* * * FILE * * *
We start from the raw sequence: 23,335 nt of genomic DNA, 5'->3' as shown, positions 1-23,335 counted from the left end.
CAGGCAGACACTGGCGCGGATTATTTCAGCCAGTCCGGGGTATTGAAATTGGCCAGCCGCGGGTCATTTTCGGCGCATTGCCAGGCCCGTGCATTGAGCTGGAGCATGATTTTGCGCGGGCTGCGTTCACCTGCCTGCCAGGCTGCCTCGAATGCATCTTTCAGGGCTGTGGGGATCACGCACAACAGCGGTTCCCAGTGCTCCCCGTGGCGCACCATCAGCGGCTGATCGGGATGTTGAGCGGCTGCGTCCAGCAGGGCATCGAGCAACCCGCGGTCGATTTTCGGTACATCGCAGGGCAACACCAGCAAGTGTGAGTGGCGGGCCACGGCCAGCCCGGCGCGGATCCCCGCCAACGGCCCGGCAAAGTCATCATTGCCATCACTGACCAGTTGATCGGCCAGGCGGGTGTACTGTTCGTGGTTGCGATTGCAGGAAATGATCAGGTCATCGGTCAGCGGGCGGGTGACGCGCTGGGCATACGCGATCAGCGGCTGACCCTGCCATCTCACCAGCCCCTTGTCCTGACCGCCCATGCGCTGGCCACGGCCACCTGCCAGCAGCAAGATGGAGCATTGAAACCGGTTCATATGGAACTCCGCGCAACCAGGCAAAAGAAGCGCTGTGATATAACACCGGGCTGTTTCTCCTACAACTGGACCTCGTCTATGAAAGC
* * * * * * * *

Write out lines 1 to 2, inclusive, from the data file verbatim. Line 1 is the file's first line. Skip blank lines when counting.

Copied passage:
We start from the raw sequence: 23,335 nt of genomic DNA, 5'->3' as shown, positions 1-23,335 counted from the left end.
CAGGCAGACACTGGCGCGGATTATTTCAGCCAGTCCGGGGTATTGAAATTGGCCAGCCGCGGGTCATTTTCGGCGCATTGCCAGGCCCGTGCATTGAGCTGGAGCATGATTTTGCGCGGGCTGCGTTCACCTGCCTGCCAGGCTGCCTCGAATGCATCTTTCAGGGCTGTGGGGATCACGCACAACAGCGGTTCCCAGTGCTCCCCGTGGCGCACCATCAGCGGCTGATCGGGATGTTGAGCGGCTGCGTCCAGCAGGGCATCGAGCAACCCGCGGTCGATTTTCGGTACATCGCAGGGCAACACCAGCAAGTGTGAGTGGCGGGCCACGGCCAGCCCGGCGCGGATCCCCGCCAACGGCCCGGCAAAGTCATCATTGCCATCACTGACCAGTTGATCGGCCAGGCGGGTGTACTGTTCGTGGTTGCGATTGCAGGAAATGATCAGGTCATCGGTCAGCGGGCGGGTGACGCGCTGGGCATACGCGATCAGCGGCTGACCCTGCCATCTCACCAGCCCCTTGTCCTGACCGCCCATGCGCTGGCCACGGCCACCTGCCAGCAGCAAGATGGAGCATTGAAACCGGTTCATATGGAACTCCGCGCAACCAGGCAAAAGAAGCGCTGTGATATAACACCGGGCTGTTTCTCCTACAACTGGACCTCGTCTATGAAAGC